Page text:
Prologue: The Queen has inspired a number of beers over the years and although the story behind some of this might be questionable, I’m looking at you Crown Lager, the story behind Red Hill’s latest brew is clear. It is inspired by the brewer’s recent trip to the mother country and released to coincide with old Queeny’s 60th anniversary of her coronation.
Packaging: Nicely English – A bigger than normal 500ml bottle, stout and old fashioned, nice hand-drawn label featuring the Union Jack, a crown and some diamonds. I should say it is a radical departure from the normal (quite restrained) Red Hill labels – I do like it though.
Appearance: It’s a deep orange colour with a dense head that suggests a strong malt backbone, which would be appropriate for a British style IPA.
When we last left this seemingly never ending series of posts we examined some of the better ways to get people to try your beers (I note that Moondog had a ‘showcase’ pack in stores last week, perhaps they have been reading the blog, would have thought they had better things to do, like changing the face of the Australian beer industry) but hell everyone loves free/cheap beer so how do you covert the trial into sales?
Now although this chapter is called – ‘Getting people to buy’ it could more correctly be called ‘distribution’. As with all the other areas we have looked at there are a lot of things to consider.
Melbourne seems to be steadfastly holding onto winter even though I’m fully of the opinion that as it’s mid-August it’s about time the sun came out to play so I can go back up on to my balcony and sip a nice fruity pale ale. But it hasn’t and I haven’t, rather I’m left donning my possum wool scarf and gloves, taking refuge in warm pubs and bracing myself with high alcohol dark beers, like the two I’m going to tell you about today.
The first of these beers comes from an unexpected source, McLaren Vale Beer Company, of Vale Ale fame. Now I had dismissed them as ‘producing little more than gateway craft beers’ and ‘more interested in fancy packaging than what was in it.’ But as they now have their own brewery (which I assume they can now afford as they made gateway craft beers that appealed to a wide range of people, and had a eye for design and marketing) they are experimenting a bit more.
James Squire may have been one of the pioneers of craft beer in Australia, but to many beer geeks they have fallen off the radar, accused of being too mainstream and not a real craft brewery. Craft beer folk love the vision of the lone (possibly mad) brewer toiling away in a hot brewhouse, concocting personalised, evolving recipes and then getting that beer as fresh as possible to their local market. Well I’m here to tell you this is exactly what James Squire do.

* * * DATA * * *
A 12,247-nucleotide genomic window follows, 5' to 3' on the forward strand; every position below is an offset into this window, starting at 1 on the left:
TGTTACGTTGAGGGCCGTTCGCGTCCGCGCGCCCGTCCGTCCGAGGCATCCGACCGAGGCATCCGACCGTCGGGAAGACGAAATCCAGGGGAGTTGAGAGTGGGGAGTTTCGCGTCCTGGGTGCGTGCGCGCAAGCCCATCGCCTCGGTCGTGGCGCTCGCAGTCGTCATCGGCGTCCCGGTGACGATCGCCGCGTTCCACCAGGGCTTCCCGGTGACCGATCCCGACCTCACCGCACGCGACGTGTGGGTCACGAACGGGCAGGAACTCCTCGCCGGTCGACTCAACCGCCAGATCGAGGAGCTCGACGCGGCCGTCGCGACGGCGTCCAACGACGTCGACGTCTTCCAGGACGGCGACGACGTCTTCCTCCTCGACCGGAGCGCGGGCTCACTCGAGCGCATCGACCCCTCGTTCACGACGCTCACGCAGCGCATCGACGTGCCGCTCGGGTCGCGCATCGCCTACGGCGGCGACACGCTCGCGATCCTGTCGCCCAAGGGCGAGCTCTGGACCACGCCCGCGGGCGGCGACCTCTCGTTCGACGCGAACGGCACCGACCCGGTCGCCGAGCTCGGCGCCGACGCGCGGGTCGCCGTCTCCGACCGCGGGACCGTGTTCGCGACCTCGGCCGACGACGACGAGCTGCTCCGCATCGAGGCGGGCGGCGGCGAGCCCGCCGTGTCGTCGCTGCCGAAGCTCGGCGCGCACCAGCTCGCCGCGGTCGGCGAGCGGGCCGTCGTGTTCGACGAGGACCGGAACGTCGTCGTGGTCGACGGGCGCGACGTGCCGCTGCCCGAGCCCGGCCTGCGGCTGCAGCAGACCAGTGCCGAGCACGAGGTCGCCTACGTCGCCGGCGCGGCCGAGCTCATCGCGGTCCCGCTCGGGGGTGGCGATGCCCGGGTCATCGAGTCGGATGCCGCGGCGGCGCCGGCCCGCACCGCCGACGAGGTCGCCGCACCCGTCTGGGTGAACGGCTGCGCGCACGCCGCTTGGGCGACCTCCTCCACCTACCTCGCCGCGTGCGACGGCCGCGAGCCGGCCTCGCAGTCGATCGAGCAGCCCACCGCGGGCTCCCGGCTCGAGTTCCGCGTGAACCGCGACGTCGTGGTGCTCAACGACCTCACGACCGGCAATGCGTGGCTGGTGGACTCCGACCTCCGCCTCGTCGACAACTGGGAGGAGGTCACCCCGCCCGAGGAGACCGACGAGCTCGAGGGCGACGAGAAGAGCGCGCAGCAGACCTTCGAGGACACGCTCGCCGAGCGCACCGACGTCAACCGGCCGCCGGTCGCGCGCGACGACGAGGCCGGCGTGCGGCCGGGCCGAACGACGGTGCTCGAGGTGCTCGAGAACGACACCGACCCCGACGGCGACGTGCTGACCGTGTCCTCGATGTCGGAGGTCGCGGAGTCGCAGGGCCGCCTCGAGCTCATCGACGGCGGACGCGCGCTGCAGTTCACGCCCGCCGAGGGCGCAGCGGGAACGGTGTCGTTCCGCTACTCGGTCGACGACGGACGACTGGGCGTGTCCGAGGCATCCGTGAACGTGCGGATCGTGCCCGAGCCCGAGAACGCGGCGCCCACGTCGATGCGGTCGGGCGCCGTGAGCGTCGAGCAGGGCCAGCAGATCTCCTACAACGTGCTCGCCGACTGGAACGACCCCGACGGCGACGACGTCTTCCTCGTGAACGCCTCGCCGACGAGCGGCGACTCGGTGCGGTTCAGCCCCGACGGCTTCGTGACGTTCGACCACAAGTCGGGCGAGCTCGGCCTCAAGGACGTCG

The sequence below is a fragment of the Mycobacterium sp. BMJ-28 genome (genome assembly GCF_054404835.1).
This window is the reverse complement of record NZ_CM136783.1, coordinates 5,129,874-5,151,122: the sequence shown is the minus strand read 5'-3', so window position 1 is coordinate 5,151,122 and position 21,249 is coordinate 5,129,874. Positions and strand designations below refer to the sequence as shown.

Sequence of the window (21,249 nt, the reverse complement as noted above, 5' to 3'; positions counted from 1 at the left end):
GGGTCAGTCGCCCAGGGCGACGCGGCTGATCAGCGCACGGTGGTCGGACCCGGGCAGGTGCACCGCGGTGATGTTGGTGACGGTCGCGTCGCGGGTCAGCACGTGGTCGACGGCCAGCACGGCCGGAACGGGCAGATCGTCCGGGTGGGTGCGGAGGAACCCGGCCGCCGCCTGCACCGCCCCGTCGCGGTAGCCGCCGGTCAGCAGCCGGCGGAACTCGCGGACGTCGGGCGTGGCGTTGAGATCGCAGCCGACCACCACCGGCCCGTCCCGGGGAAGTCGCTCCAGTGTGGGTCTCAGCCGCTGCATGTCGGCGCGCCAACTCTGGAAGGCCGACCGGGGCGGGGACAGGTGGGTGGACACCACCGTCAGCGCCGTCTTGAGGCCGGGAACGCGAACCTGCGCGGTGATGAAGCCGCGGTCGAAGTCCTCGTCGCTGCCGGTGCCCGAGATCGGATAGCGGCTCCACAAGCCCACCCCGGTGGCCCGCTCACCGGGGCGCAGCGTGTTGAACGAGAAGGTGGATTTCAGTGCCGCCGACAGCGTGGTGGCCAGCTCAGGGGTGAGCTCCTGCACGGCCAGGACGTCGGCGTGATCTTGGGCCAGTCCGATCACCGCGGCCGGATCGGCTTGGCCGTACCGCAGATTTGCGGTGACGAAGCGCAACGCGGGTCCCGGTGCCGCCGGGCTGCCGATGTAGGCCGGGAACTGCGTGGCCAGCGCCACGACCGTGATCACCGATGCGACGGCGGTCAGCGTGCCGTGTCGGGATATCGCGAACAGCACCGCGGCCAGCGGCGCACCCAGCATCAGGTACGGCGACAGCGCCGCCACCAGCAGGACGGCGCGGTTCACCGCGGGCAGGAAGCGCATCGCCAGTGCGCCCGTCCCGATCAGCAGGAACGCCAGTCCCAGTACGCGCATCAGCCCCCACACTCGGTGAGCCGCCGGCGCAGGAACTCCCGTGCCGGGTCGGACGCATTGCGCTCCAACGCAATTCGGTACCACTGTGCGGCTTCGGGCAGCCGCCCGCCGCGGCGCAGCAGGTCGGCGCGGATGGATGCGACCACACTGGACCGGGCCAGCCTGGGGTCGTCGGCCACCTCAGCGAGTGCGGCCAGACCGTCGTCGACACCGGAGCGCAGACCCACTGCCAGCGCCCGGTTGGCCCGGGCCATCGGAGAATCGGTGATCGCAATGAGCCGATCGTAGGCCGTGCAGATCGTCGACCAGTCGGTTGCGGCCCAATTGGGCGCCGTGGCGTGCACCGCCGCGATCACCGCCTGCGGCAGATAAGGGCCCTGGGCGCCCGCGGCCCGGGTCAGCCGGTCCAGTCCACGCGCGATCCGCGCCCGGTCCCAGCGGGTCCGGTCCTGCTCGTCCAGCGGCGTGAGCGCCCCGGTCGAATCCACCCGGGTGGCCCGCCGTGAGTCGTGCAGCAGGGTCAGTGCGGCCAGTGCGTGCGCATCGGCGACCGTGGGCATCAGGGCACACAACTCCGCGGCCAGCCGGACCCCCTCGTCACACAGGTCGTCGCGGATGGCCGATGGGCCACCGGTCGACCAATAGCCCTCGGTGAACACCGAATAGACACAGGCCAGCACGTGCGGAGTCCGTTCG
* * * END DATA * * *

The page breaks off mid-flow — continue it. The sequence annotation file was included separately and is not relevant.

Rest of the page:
Okay not the standard James Squire range, those with a fancy back story of a convict, thief and general scallywag turned brewer named James Squire. As an aside here does anyone else think the new outdoor campaign makes James look a little bit like a weird hipster convict on his way to a gay nightclub or is it just me? The main range is pretty standard commercial fare, brewed in volume in Sydney, pasteurised and shipped around the country. Nothing wrong with that of course, but not the thing that floats the beer snobs’ boats.
If you find yourself in the CBD of Melbourne, in fact pretty much right in the middle of the city, just near the GPO building and you are looking for a place to have a few drinks then you can do much worse than popping into Penny Blue for a beer or two.
Now you won’t have too much trouble finding something interesting to drink, it’s more likely that you will struggle to narrow down the choice to just one beer. More than once here I’ve entered into a decision daze where I’m left staring at the fridge or beer list unsure of what to choose.
I did manage to make some choices when I was there a couple of days ago. I started the journey with Moondog Black Lung II. The first sign that Penny Blue is a seriously good beer bar (apart from the three hand pumps sitting on the bar) was that I was asked if I would like my drink at room temperature rather than from the fridge. Seriously when was the last time a bar asked you that when ordering a stout? Also as you can see from the photo they then pour it into a wine style glass and give you both the glass and the empty bottle to take back to your oversized couch.
On Sunday I popped along to the launch of Mildura Week at Mrs Parma’s. Mildura Week sees a range of Mildura Brewery beers on tap, including the amazing Choc Hops which I can confirm is even better on tap than it is in the bottle. In fact I’m thinking of holding an Easter egg hunt next year where the Easter eggs are replaced with bottles of Choc Hops. Safe to say best idea I’ve had in a while.
Now I’m not going to tell you much about the Mildura beers because, well I’ve done that before, but I can tell you that Stefano (of Mildura Brewery/gondoliering/owning half of Mildura fame) has conjured up a special chicken parma for the occasion featuring pesto, marinated eggplant and cherry tomatoes and it is absolutely fantastic. If you get a chance this week get into Mrs Parma’s, for their best parma this side of the Good Beer Week smoked parma.
When selecting beer to celebrate the London Olympics this beer was obviously a monty. How can you go past something that mentions London in the title of the beer? Young’s are based in London so that explains the London part of the name but why is this beer special? Well the Head Brewer has this to say about the beer; “A wonderfully balanced, deep-golden strong bottled ale. The pinnacle of Young’s brewing. Saviour and Enjoy.”
Of course this isn’t true. The Young’s Double Chocolate Stout is clearly their best beer, even I could tell that back when I knew exactly two fifths of fuck-all about beer. Almost four years later and now I know exactly three fifths, so I’ve come a long way. Continue reading →